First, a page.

How I Wrote My First Novel
A few moths ago I decided to self-publish the YA novel I had written in late high school and finished during early university. Ever since doing that I've felt freer to pursue my personal essays, flash fiction, and eventually my next novel. For today's post I thought I would discuss how I wrote my first novel, seeing as I never really had any advice going into it and would have liked a bit of guidance. In our current social climate, what with social media dictating what we do and our value from the response our content garners, I think we feel pressured to always be producing a masterpiece. In reality, most of what you create won't be. And no one who ever did create a masterpiece went into it aiming for that. It's important to just create what feels true and genuine and worry about everything else once it's all done.
Love What You're Writing
Whenever you start a project, especially working on a novel, you have to really love what it is you're creating. Your drive shouldn't hinge on whether the topic is trendy or how much attention it will get because of controversial material - it should come from deep within you. The characters should be banging on the door that is your subconscious, wanting to come out. The plot shouldn't be forced, but rather a well-crafted version of a story that you feel has to be told.
Whether you're telling it to work through an issue you've experienced and that others might relate to, or exploring the relationship of significant others in a romance novel, the reason of why you're doing it should out weigh the purpose. That might be a bit confusing, so to explain, the reason is (for example) working through the notion of loss by having your main character live without a parent rather than focusing on the end purpose, being making money off of a common trope in young adult fiction.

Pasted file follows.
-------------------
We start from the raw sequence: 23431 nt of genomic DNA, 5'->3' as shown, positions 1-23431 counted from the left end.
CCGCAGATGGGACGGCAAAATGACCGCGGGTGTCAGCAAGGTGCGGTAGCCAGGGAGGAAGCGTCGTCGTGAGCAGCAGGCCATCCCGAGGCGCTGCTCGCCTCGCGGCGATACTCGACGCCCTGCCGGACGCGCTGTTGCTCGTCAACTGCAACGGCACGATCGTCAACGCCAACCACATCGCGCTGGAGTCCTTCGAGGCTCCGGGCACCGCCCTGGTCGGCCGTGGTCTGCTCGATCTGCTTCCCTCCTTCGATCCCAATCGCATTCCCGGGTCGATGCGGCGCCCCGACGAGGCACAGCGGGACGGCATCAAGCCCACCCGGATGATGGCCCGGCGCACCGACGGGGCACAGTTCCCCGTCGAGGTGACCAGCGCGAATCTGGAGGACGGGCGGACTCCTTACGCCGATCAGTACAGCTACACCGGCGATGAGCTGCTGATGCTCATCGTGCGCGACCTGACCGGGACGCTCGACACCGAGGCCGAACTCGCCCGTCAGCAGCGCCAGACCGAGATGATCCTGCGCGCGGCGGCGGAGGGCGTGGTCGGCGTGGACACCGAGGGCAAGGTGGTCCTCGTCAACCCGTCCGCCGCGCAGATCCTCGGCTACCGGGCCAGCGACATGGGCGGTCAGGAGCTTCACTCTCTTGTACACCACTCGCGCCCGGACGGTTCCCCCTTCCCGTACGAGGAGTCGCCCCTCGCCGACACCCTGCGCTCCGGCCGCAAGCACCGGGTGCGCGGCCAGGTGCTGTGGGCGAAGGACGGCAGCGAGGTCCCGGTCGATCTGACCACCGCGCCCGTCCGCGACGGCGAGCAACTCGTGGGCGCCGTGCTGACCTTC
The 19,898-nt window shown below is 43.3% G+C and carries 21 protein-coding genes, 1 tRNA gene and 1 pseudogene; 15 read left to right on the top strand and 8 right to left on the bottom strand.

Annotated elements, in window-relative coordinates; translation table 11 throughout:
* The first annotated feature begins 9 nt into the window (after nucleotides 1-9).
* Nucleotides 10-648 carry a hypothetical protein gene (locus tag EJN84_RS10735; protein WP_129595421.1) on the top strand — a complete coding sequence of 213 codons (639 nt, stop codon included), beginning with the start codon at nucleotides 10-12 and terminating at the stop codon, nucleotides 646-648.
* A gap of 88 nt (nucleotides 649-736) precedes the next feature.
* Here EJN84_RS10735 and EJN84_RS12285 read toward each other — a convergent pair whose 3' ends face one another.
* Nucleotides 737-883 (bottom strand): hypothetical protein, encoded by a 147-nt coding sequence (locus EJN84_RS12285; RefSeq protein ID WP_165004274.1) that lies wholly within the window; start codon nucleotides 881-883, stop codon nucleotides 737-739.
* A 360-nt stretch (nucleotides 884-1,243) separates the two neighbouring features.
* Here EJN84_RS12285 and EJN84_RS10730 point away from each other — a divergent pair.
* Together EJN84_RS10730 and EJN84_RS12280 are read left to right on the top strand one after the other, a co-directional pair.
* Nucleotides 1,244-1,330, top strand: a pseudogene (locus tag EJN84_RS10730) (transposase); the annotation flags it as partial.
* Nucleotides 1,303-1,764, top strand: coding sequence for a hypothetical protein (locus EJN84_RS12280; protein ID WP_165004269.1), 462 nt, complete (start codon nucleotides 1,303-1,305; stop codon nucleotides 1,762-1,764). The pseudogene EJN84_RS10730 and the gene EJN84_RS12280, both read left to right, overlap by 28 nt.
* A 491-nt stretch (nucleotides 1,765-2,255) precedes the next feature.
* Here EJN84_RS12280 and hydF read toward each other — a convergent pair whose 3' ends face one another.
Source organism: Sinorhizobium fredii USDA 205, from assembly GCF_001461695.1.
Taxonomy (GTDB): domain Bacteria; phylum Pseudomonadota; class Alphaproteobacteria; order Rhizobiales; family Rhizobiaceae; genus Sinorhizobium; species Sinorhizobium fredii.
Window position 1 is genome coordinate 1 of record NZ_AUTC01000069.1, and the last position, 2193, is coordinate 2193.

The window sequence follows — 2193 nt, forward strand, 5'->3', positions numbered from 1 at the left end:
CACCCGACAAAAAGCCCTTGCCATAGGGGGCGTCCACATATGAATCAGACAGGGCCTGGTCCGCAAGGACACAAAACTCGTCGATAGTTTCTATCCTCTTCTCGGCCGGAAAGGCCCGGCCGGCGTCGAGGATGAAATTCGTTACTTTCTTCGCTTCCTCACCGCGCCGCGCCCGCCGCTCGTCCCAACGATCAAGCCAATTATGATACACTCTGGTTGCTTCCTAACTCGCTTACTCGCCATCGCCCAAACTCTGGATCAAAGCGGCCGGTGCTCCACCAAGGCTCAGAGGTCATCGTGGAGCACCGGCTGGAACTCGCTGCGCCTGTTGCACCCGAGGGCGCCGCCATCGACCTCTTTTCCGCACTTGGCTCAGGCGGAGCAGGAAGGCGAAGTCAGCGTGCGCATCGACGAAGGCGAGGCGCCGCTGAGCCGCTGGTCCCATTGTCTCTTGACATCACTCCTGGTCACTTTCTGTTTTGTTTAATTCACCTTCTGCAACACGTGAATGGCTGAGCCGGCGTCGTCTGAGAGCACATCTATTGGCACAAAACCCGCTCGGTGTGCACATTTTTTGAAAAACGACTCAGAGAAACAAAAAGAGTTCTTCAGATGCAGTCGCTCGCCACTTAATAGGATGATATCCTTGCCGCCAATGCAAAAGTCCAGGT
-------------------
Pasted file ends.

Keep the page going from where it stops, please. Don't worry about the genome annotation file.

The story should almost be writing itself and when you begin overthinking everything to the point where it can't be told anymore, then maybe it's time to stop or take a break.
Plan It Out...Or Don't
Almost all the writing advice I've gotten online states that you should always plan out your novel in advance. I think it can be extremely helpful to have a general idea of where the story is going, but I find that when everything is already constructed it doesn't give your characters room to grow and develop as the story progresses. Maybe a character you initially wanted to be mean has started to show a nicer side - why not let that transform your story organically? Creating a general layout of each chapter is a great way to envision the universe you are crafting and how your characters are interacting within it, but by being too strict about what will happen next might stop you from exploring a plot point that could be much more interesting than the one you've planned out.
The most important piece of advice I can give to any new writer, is to just write. I've fallen into the trap of feeling too overwhelmed with my grandiose thoughts of what my novel should be that I stop writing it altogether. If you think you can't do something, then you're probably leading yourself into a self-fulfilling prophecy of disappointment. Once you realize that any self-doubt is only inhibiting you from creating something that you can feel confident about then there won't be anything left to stand in your way.
Taking the first step and actually writing has always been difficult for me, especially if a story idea has been bouncing around in my head for a long time. The only method that really helps me to push passed that initial fear is to promise myself I'll write at least a paragraph and usually it ends up being more than that because of how immersed I become with the story.
How do you approach the novel writing process?